Netanyahu now faces more grave dangers and yet has been willing to go even further than Rabin in accepting Palestinian independence. That is a significant concession that the Palestinians have ignored. Worse, as they did during the Oslo period, they seem determined to prove through acts of violence that they are not interested in ending the conflict.
The Trump administration closed the PLO office in Washington because it is pro-Israel.
The PLO mission in Washington was a source of controversy since it opened in 1994 during the period of exhilaration that followed the signing of the Oslo agreement. While the justification for allowing the PLO an office was to facilitate the continuation of peace talks, many people questioned the wisdom of having a diplomatic outpost for a terrorist organization in America’s capital. Those questions grew louder in recent years as the Palestinians thumbed their noses at successive U.S. presidents, became increasingly recalcitrant, culminating in their refusal to communicate with the Trump administration, and consciously violating the will of Congress.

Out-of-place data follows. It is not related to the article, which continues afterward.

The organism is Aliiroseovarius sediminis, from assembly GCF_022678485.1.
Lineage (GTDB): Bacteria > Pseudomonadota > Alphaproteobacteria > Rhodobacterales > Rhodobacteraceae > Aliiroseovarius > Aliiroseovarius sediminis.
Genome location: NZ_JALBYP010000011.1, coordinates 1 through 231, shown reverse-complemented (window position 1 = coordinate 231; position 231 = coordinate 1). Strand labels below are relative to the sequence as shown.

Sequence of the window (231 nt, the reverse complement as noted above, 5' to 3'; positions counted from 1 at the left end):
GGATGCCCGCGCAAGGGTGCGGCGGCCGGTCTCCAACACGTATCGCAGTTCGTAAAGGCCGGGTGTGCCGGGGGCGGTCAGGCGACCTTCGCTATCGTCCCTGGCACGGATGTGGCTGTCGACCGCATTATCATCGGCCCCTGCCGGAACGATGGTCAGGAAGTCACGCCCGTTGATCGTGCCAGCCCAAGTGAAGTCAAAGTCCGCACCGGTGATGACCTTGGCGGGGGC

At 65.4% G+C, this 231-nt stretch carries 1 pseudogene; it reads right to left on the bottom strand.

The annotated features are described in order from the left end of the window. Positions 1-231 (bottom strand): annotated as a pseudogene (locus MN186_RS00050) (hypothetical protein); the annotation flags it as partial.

Therefore, when the administration announced on September 10, 2018, plans to close the PLO office, it should have come as no surprise to the Palestinians. In 2015, during the Obama administration, Congress required the Secretary of State to certify that the PLO wasn’t trying to use the International Criminal Court (ICC) against Israel. The Palestinians ignored the implicit warning, joined the court and filed several complaints against Israel and Israeli official without suffering any negative consequences from the United States (see for example, Marlise Simons, “Palestinians deliver accusations of Israeli war crimes to International Criminal Court,” Orange County Register, June 25, 2015; “French lawyer files complaint against Israel at ICC,” France24, July 25, 2014; John Reed, “Palestinians join ICC in politically charged move,” Financial Times, April 1, 2015).